Fury as government drops Spring Festival Eve from China's public holiday plan

People complain the change means they won't have time to get home for festival meal, but backers say most workers will get the day off anyway

PUBLISHED : Thursday, 12 December, 2013, 12:19pm
UPDATED : Friday, 13 December, 2013, 2:51am

The central government's decision not to grant a public holiday on Lunar New Year's Eve has sparked an angry reaction among internet users on the mainland.

A poll conducted on internet portal Sina showed nearly 90 per cent of the 50,000 people who had taken part as of yesterday morning were against the removal of the date from annual national holidays.

By tradition, family members sit down together for dinner and light firecrackers on Lunar New Year's Eve to greet the arrival of the new year. It falls on January 30 next year and the tradition is as important in Chinese culture as Christmas Eve in the West.

Many people were upset the government appeared to be refusing to honour a custom that has lasted thousands of years.

"If there is no holiday on Lunar New Year's Eve, how can I return home to be reunited with my parents? This is a serious violation against filial piety," wrote one person from Tianjin in the comment section of the Sina poll. "Our officials hold foreign passports and have Easter and Christmas. Who cares about a Chinese festival?" wrote a user from Wuxi in Jiangsu .

"China has many migrant workers. Their needs have been totally forgotten by the government," an internet user in Shanghai posted. "Lunar New Year's Eve is a day for family reunions. Now the government wants everyone who is away from home to have the year's most important dinner on the road," another person from Jiangsu said.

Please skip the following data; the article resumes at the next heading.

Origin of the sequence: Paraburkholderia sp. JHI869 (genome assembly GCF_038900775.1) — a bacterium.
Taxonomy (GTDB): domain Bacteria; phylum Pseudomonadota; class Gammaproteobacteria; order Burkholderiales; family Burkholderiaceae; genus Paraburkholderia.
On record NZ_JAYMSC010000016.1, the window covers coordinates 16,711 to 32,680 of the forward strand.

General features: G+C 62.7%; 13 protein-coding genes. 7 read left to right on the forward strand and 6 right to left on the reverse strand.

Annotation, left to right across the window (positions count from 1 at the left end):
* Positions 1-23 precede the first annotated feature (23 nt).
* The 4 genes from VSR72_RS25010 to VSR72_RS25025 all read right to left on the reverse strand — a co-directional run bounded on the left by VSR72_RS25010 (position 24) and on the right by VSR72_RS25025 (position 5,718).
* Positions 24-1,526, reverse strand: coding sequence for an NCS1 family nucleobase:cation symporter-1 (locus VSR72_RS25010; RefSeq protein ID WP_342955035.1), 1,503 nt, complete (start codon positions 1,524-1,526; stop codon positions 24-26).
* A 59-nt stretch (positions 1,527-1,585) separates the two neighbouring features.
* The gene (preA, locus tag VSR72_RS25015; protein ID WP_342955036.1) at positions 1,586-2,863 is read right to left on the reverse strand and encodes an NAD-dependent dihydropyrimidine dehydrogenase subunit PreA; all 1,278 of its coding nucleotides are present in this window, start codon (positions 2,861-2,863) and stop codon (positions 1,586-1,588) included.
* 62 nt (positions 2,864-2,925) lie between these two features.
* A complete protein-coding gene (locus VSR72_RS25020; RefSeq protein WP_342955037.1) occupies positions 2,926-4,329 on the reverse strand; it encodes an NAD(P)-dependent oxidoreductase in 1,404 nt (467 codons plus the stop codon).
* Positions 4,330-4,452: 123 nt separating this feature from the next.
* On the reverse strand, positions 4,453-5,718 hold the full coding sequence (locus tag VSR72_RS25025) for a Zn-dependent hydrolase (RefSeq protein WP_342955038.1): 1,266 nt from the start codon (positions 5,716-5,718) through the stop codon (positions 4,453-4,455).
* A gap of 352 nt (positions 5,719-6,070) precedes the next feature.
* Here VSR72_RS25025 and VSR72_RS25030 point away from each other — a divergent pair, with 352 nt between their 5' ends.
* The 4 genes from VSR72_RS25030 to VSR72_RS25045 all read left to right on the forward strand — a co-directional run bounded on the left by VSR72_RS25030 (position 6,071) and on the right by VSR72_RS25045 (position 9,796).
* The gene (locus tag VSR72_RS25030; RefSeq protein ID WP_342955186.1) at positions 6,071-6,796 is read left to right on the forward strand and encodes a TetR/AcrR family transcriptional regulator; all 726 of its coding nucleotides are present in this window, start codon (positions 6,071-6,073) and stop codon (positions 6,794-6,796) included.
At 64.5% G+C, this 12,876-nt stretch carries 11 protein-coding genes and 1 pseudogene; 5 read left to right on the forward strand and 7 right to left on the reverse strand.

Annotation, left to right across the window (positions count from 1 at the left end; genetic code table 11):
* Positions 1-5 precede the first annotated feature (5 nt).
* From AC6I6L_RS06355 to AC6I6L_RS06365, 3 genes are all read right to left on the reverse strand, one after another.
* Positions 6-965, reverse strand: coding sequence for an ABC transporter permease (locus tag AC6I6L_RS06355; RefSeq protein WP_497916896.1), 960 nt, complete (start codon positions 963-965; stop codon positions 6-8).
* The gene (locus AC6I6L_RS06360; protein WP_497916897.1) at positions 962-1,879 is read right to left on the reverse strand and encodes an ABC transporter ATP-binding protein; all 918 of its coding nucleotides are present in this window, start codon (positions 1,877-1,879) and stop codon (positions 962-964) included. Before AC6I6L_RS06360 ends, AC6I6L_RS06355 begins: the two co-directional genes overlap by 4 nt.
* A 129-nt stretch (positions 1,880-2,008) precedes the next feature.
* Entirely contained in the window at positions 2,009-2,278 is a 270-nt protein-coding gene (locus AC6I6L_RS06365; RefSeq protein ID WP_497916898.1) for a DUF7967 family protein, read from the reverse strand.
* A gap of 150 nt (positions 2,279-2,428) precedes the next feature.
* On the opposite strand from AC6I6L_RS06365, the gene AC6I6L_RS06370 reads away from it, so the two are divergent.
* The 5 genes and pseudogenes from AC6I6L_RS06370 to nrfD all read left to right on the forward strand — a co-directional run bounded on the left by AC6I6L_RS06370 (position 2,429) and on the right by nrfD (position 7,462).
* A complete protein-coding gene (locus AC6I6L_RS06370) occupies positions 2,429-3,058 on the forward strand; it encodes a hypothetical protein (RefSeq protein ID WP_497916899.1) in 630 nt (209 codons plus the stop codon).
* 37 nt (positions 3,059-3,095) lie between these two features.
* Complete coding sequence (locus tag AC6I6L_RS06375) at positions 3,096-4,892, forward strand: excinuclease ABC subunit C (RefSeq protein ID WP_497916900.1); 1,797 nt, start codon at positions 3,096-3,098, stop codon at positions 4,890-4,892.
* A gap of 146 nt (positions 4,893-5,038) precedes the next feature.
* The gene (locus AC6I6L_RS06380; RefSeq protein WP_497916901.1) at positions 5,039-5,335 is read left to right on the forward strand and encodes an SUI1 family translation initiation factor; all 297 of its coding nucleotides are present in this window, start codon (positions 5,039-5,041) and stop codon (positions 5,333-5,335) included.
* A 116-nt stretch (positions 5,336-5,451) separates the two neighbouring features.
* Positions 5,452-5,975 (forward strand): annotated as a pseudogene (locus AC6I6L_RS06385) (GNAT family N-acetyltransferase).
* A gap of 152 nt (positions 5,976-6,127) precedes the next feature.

Some experts have defended the government's decision. Cai Jiming, a professor at Tsinghua University, was among a team commissioned by the government to carry out research on reforms to the national public holiday system. Cai said their survey had found most companies and government agencies would give their staff a day off on Lunar New Year's Eve, regardless of whether it was an official holiday.

Including the day in the roster of official holidays would be wasteful as the total quota for the Lunar New Year's holiday could not exceed seven days by law, Cai said. Most people had forgotten that before 2008 Lunar New Year's Eve was not a public holiday, he said. The government only made it official in 2008 after there were calls to honour the tradition.

The government has said the May holiday next year will run for three days from May 1. The National Day holiday will run for seven days from October 1.

The arrangements for public holidays outside the Lunar New Year period are broadly in line with a proposal that received the highest number of votes in a government online survey last month. There have been calls to revamp how public holidays are set, following the chaos around "golden week" holidays when half the nation hits the road.